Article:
I recently read an article by Jonathan Riggs that appeared on the website of the USC Davis School of Gerontology. In “The Memory of Movies,” Mr. Riggs looked at the work of Aaron Hagedorn, Ph.D. who analyzed Hollywood’s depictions of dementia and Alzheimer’s disease. The impetus for the article was the 2011 film, The Iron Lady, which won actress Meryl Streep an Oscar. Ms. Streep portrayed former British Prime Minister Margaret Thatcher who is, in real life, living and struggling with Alzheimer’s disease.
The film is controversial in some circles. Some, (particularly those on the other side of the Atlantic), have objected to the depiction of Thatcher as an elderly and infirm lady whose Alzheimer’s has compromised her view of reality and left her plagued by hallucinations. They believe in part that it is “sensationalistic voyeurism” to depict the once-powerful figure in such a diminished state while she is still alive. Others are supportive of the film, believing that publicizing Alzheimer’s in this way can help to stimulate greater interest and progress in the search for tools to diagnose and treat the disease. The Iron Lady illustrates, like no fictional movie can, that the disease has no barriers.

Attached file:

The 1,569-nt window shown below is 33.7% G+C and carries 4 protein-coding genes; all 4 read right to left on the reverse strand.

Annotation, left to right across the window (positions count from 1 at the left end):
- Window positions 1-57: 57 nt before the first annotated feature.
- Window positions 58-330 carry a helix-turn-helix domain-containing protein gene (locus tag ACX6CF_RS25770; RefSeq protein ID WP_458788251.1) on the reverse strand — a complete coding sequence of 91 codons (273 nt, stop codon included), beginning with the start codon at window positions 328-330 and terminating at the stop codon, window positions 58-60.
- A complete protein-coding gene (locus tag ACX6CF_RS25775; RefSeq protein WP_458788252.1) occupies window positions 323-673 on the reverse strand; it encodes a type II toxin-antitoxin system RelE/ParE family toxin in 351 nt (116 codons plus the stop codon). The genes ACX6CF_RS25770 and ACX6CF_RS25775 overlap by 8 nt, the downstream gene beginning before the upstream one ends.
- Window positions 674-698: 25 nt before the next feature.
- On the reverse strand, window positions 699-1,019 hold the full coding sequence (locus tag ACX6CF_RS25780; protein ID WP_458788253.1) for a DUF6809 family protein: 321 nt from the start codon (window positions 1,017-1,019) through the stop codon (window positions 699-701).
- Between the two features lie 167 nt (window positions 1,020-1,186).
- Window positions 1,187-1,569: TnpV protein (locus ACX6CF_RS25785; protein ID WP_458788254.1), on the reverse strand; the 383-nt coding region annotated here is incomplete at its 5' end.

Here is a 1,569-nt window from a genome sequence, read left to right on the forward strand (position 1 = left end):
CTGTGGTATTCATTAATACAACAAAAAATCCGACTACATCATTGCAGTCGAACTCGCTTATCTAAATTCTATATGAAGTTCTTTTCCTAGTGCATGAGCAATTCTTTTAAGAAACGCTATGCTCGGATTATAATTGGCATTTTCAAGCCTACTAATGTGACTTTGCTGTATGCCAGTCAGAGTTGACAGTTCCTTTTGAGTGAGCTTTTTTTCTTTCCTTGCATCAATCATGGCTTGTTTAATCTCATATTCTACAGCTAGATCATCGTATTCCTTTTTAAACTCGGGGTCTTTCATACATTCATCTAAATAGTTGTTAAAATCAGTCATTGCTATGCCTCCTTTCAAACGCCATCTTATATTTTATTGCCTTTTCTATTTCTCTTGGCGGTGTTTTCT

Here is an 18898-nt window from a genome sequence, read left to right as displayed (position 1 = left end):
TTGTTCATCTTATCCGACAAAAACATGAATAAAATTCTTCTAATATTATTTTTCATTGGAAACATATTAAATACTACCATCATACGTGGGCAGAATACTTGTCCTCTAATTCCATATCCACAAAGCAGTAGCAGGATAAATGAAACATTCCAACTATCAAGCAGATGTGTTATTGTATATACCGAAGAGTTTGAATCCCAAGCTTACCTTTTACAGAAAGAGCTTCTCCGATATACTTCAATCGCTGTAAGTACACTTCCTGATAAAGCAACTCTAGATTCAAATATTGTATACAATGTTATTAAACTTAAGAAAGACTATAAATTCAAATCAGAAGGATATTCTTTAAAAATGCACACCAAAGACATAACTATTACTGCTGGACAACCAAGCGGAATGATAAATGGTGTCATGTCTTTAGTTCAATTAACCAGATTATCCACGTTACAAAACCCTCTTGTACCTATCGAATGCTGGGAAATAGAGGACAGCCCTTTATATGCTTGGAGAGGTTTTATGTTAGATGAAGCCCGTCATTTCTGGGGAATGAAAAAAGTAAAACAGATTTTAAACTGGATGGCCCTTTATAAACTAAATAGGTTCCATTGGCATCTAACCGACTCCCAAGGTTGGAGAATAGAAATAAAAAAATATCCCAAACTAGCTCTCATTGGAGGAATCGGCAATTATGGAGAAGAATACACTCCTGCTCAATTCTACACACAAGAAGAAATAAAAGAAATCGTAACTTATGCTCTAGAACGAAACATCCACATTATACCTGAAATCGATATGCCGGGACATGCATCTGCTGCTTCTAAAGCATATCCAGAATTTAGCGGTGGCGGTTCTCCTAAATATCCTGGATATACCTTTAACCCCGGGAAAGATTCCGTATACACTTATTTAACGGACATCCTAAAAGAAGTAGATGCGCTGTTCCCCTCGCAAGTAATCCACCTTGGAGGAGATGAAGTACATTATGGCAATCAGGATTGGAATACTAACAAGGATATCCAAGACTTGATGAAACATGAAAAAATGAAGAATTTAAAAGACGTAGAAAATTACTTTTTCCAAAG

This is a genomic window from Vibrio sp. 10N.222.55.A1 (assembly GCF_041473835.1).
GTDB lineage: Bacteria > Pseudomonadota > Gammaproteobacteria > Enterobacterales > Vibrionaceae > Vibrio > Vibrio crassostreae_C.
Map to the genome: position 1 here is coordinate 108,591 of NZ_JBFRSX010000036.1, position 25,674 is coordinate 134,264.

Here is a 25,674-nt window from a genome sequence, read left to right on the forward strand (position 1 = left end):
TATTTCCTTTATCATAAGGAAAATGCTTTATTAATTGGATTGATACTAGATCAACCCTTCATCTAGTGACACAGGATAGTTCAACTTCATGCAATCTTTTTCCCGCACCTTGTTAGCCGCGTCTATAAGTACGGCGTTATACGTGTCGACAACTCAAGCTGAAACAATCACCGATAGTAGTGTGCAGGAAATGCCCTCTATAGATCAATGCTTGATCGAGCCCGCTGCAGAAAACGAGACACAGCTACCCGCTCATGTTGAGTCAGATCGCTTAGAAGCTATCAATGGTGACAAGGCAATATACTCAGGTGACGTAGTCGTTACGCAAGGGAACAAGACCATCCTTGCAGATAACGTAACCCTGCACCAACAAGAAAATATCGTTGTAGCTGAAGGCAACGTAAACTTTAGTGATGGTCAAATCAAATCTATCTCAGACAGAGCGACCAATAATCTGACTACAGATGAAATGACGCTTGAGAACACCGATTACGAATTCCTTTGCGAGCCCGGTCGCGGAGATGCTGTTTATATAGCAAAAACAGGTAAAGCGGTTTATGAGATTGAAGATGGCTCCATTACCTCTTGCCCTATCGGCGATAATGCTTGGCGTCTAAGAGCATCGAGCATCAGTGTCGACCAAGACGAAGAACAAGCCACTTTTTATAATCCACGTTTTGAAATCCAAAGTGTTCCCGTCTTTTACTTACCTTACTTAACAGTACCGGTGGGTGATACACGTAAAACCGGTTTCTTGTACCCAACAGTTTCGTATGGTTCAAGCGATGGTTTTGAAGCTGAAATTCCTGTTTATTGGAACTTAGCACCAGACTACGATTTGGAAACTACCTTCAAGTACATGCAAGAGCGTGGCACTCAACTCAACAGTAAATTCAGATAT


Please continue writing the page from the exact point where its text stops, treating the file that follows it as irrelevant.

“This film is unusual because Margaret Thatcher is still alive, and some people feel that she is being humiliated by being labeled as demented in her later years. To the contrary, though, I think this film has helped people feel more sympathetic to what she accomplished in her life and understand the struggle she has faced in recent years,” said Dr. Hagedorn of the USC Davis School of Gerontology. “The stories of Margaret Thatcher and Ronald Reagan demonstrate to us that anyone can get this disease, and show us how difficult it is to see a highly accomplished life of hard work end in a quiet and disorienting way.”
I find myself agreeing with the latter sentiment. Those of us who interact daily with people who have Alzheimer’s and other dementias know intimately the difficulties and undeniable sadness that comes with caring for loved ones with these diseases. This film does much to advance knowledge and understanding and that can only be for the good. I give the film “two thumbs up” for Meryl Streep’s extraordinary performance and for shining a spotlight on this terrible disease.
To find other films in which Alzheimer’s plays a role, go to: Eight Movies About Alzheimer’s